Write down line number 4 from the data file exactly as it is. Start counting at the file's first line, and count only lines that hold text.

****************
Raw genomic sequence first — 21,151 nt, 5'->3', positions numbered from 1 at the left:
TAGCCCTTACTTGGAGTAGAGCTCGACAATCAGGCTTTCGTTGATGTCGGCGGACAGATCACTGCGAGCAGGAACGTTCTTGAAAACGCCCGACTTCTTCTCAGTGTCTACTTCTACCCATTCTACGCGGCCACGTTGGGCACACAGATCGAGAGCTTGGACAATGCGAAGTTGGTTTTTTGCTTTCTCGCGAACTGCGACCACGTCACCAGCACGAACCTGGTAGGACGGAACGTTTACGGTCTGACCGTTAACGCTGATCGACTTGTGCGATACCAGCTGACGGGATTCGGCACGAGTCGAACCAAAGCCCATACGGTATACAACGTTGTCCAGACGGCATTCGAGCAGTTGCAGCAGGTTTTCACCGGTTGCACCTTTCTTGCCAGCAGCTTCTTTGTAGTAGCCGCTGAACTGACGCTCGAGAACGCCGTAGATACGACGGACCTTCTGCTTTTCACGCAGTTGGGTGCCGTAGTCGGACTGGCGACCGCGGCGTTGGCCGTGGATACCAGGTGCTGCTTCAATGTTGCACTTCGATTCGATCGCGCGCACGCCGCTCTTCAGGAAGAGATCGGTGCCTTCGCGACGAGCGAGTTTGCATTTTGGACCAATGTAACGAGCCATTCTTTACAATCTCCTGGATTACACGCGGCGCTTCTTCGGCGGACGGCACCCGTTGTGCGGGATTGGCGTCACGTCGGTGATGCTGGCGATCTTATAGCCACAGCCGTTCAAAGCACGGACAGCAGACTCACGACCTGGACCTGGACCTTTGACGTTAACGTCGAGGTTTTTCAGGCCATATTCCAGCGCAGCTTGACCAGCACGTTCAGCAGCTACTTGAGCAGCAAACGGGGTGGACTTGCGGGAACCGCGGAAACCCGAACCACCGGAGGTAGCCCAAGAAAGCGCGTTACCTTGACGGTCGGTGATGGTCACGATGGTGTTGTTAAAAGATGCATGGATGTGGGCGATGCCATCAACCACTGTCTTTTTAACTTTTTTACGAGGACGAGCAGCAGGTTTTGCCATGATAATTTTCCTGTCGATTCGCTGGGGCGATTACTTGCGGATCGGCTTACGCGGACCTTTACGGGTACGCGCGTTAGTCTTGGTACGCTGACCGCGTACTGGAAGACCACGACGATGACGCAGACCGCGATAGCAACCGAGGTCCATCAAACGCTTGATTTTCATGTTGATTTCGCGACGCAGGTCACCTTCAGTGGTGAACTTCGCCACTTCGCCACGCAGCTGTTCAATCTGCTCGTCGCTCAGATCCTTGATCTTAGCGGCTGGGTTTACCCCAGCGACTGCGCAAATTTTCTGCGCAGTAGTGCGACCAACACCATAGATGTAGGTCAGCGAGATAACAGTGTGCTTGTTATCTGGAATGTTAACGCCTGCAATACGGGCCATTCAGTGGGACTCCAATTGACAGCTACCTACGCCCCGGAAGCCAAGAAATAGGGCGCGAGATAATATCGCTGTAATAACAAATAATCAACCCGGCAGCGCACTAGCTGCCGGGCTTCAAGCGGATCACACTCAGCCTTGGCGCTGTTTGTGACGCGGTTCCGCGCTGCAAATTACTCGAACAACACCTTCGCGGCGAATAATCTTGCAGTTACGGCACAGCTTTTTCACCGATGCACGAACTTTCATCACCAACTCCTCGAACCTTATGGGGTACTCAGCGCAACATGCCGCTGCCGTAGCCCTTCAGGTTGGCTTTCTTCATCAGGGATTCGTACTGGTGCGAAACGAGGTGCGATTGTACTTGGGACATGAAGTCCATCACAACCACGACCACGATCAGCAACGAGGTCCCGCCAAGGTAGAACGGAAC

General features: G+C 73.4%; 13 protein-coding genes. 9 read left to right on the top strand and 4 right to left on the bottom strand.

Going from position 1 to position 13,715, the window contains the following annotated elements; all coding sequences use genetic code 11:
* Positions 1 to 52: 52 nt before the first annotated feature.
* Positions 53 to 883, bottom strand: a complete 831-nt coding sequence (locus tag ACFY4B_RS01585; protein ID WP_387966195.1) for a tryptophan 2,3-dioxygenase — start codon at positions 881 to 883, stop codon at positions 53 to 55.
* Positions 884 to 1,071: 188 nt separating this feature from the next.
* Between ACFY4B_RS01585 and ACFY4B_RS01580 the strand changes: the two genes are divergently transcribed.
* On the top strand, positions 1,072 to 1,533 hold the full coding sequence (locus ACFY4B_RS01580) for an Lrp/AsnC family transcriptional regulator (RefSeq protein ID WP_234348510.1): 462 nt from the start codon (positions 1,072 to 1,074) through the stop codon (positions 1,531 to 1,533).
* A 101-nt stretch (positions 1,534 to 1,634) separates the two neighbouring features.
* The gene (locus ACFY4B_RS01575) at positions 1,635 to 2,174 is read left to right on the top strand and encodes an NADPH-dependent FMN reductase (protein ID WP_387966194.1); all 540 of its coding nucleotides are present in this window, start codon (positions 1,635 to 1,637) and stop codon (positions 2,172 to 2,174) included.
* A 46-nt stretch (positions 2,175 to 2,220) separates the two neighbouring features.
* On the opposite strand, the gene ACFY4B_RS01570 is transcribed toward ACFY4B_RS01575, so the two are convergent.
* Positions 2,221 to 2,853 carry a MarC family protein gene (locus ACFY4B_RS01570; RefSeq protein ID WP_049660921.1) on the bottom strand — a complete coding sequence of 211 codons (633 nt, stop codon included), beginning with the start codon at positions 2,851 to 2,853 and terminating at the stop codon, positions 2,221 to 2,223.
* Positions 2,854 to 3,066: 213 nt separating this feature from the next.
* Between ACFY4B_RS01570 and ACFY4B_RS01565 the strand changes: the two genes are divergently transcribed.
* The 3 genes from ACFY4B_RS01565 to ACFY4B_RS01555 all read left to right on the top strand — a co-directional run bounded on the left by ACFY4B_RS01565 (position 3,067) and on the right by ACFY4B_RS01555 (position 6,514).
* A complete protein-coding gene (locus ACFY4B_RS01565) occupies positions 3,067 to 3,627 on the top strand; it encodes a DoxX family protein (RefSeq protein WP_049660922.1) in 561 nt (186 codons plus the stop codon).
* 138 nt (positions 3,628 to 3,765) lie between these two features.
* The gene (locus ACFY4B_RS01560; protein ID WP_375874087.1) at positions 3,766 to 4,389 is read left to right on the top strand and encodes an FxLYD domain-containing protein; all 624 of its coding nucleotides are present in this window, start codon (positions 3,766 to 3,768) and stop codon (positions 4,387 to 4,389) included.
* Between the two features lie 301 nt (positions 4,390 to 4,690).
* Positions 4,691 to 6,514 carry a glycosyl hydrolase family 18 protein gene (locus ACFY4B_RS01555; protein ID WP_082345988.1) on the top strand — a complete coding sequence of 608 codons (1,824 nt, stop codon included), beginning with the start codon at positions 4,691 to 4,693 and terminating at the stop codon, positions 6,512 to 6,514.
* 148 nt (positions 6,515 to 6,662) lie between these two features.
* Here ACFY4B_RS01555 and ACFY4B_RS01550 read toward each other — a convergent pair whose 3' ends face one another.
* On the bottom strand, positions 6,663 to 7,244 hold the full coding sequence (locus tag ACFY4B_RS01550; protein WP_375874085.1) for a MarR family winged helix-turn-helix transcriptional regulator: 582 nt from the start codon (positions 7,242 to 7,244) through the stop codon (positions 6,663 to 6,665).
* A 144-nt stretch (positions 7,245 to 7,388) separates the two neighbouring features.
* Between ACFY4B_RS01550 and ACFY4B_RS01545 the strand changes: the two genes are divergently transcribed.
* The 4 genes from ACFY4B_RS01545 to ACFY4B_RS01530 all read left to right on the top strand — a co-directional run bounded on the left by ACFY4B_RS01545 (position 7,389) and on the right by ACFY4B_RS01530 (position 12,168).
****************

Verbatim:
Going from position 1 to position 13,715, the window contains the following annotated elements; all coding sequences use genetic code 11: